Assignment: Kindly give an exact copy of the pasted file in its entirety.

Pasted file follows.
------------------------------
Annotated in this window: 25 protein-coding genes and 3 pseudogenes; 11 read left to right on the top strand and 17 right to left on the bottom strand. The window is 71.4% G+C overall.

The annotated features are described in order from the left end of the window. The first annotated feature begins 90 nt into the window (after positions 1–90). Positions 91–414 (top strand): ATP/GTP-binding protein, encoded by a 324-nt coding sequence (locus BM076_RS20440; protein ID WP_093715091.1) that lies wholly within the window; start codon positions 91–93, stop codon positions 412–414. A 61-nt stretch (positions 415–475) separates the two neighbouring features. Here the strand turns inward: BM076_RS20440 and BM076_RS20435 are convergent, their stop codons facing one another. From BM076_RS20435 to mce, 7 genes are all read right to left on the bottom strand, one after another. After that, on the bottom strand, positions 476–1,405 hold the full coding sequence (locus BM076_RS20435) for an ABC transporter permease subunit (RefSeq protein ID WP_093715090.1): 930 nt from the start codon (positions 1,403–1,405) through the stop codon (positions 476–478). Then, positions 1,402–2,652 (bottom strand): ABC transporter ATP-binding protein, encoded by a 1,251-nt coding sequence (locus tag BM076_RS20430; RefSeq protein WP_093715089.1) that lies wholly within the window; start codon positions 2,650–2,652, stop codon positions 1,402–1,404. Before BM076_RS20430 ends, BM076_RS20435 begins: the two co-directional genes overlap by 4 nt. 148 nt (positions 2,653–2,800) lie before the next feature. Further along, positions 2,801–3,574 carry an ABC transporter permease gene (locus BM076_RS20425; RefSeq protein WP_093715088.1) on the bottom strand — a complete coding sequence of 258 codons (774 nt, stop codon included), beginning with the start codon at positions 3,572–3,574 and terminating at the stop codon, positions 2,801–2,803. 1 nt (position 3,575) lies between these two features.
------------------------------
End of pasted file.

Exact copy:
Annotated in this window: 25 protein-coding genes and 3 pseudogenes; 11 read left to right on the top strand and 17 right to left on the bottom strand. The window is 71.4% G+C overall.

The annotated features are described in order from the left end of the window. The first annotated feature begins 90 nt into the window (after positions 1–90). Positions 91–414 (top strand): ATP/GTP-binding protein, encoded by a 324-nt coding sequence (locus BM076_RS20440; protein ID WP_093715091.1) that lies wholly within the window; start codon positions 91–93, stop codon positions 412–414. A 61-nt stretch (positions 415–475) separates the two neighbouring features. Here the strand turns inward: BM076_RS20440 and BM076_RS20435 are convergent, their stop codons facing one another. From BM076_RS20435 to mce, 7 genes are all read right to left on the bottom strand, one after another. After that, on the bottom strand, positions 476–1,405 hold the full coding sequence (locus BM076_RS20435) for an ABC transporter permease subunit (RefSeq protein ID WP_093715090.1): 930 nt from the start codon (positions 1,403–1,405) through the stop codon (positions 476–478). Then, positions 1,402–2,652 (bottom strand): ABC transporter ATP-binding protein, encoded by a 1,251-nt coding sequence (locus tag BM076_RS20430; RefSeq protein WP_093715089.1) that lies wholly within the window; start codon positions 2,650–2,652, stop codon positions 1,402–1,404. Before BM076_RS20430 ends, BM076_RS20435 begins: the two co-directional genes overlap by 4 nt. 148 nt (positions 2,653–2,800) lie before the next feature. Further along, positions 2,801–3,574 carry an ABC transporter permease gene (locus BM076_RS20425; RefSeq protein WP_093715088.1) on the bottom strand — a complete coding sequence of 258 codons (774 nt, stop codon included), beginning with the start codon at positions 3,572–3,574 and terminating at the stop codon, positions 2,801–2,803. 1 nt (position 3,575) lies between these two features.